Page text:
The Fundamentals of Jazz Bass Playing
by Ed Fuqua
a Sher Music Publication
I heard of the bassist Ed Fuqua several years ago and was prompted to investigate further as my wife's maiden name is Fuqua. When I saw this book at Chuck Sher's web site it gave me reason to find more information about him and what better way to start than by reviewing his bass method book.
Walking Bassics is just that. It goes through several exercises and helps establish the right mind set for any bassist to get into walking. And, of course, if you don't agree that walking is the basis for all mainstream jazz bass playing you are probably playing a bass guitar and might not ever long to move up to the "real thing," a big double bass.
Ed states the four basic ways that a bassist can delineate the chord changes then he demonstrates each of these with a written line and that line is played by Ed and a minimalist drummer and pianist on the included CD. Then these four methods, or note choices, can be combined in various ways to play great bass lines.
On page 8 there is a quote by Ed that really sums up all jazz playing on all instruments, "Getting the sound of a tune's chord progression in your ears is vital to getting your head out of the way and letting your ears do the driving." To that end Ed advocates building a "chord line" chart. This is a process that works for all jazz musicians, not just bassists. For years I advocated that all jazz instrumentalists learn to play a walking jazz bass line on their instruments. This helps students develop a melodic but simple bass line for single voice instruments (like trumpet and sax, not guitar and piano) to learn to "comp," helping the soloist in the improvisation class know exactly where he/she is with regard to the chord changes and the form of the tune. (You can even pair like or different instruments up, to take turns soloing and comping - helping the soloist to keep his place in the changes, and the form, without having to read the tune from the music stand.) It is even possible to teach drummers to do this, first with the form, then by playing snare drum phrases in imitation of the melody or common riffs associated with the tune.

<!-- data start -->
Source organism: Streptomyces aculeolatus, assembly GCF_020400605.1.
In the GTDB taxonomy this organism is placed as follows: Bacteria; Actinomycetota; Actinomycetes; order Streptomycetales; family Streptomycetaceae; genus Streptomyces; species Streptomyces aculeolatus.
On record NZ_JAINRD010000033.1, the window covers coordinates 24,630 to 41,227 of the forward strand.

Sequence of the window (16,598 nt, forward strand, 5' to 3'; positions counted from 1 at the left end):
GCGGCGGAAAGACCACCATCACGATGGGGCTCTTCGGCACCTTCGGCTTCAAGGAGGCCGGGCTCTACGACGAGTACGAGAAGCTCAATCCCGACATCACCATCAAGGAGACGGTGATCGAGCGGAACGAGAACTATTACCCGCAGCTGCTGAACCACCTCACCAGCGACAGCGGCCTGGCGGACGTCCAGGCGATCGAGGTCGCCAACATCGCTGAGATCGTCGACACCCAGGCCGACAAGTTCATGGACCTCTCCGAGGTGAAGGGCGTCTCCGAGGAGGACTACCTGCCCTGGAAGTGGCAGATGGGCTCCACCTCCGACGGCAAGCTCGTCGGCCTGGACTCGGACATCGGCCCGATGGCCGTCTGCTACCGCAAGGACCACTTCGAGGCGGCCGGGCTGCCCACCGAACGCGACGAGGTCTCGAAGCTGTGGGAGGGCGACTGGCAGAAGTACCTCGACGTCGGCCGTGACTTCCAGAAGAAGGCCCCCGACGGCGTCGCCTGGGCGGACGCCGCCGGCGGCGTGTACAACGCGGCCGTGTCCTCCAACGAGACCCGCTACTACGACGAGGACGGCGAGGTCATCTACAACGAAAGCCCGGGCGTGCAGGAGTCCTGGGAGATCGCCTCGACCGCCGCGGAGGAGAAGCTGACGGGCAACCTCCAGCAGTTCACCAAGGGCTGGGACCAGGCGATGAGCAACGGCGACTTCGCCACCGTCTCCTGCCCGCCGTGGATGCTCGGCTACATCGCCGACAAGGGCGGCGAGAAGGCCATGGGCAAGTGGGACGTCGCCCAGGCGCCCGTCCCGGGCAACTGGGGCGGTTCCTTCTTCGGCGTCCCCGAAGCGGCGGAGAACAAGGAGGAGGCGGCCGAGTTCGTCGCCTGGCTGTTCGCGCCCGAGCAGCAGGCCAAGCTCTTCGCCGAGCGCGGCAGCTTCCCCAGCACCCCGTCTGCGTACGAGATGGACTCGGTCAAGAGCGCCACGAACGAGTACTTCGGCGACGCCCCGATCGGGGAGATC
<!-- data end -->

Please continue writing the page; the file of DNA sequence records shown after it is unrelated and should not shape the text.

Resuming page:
Ed's first chord line chart is based on the changes to "September In The Rain," a very typical 32 bar tune and a very good choice to illustrate his points. The only thing I missed from Ed here is emphasis in delineating the form of the tune, in this case a 32 bar chorus with AABA form. Since the 32 bar song forms are completely foreign territory to today's youth it would behoove the jazz teacher to spend some time on this subject. A "fifth" item to emphasize in addition to the chord line would be the form. I have my jazz students use a 8 column, 4 row table, 32 cells, one for each measure and its chord changes, to notate the chord line. This graphic representation makes the "blocks" of the tune's harmony easier to visualize and remember.
Another thing I would add is for all bassists to reach a level of simple jazz theory to be able to play chords on the piano or keyboard. Hearing the changes and the ability to "pre-hear" where the tune is going is something every bassist will need to "let your ears do the driving." I guess that some would argue that jazz theory and "jazz keyboarding" be taught elsewhere, perhaps in other classes. The benefit of the bass teacher teaching these is self evident - no one can teach what the harmony and form structure of a tune from the bass- perspective to the bass student better than the bass player himself.
Ed's sound on bass in the accompanying CD has just the right mix of "ping" and "ring" and is a great recorded sound to emulate. He also spends considerable time on the "drive," or sense of propelling things forward that a bassist (and drummer) must develop when playing mainstream jazz. The second half of the book is complete transcriptions of Ed's lines on the CD. I will recommend it to students as a first book to assimilate when working on a great walking technique and "feel." This is a great book and a necessary one for all bass players in the learning mode (including older students). (Ed, if you read this please get in touch. firstname.lastname@example.org)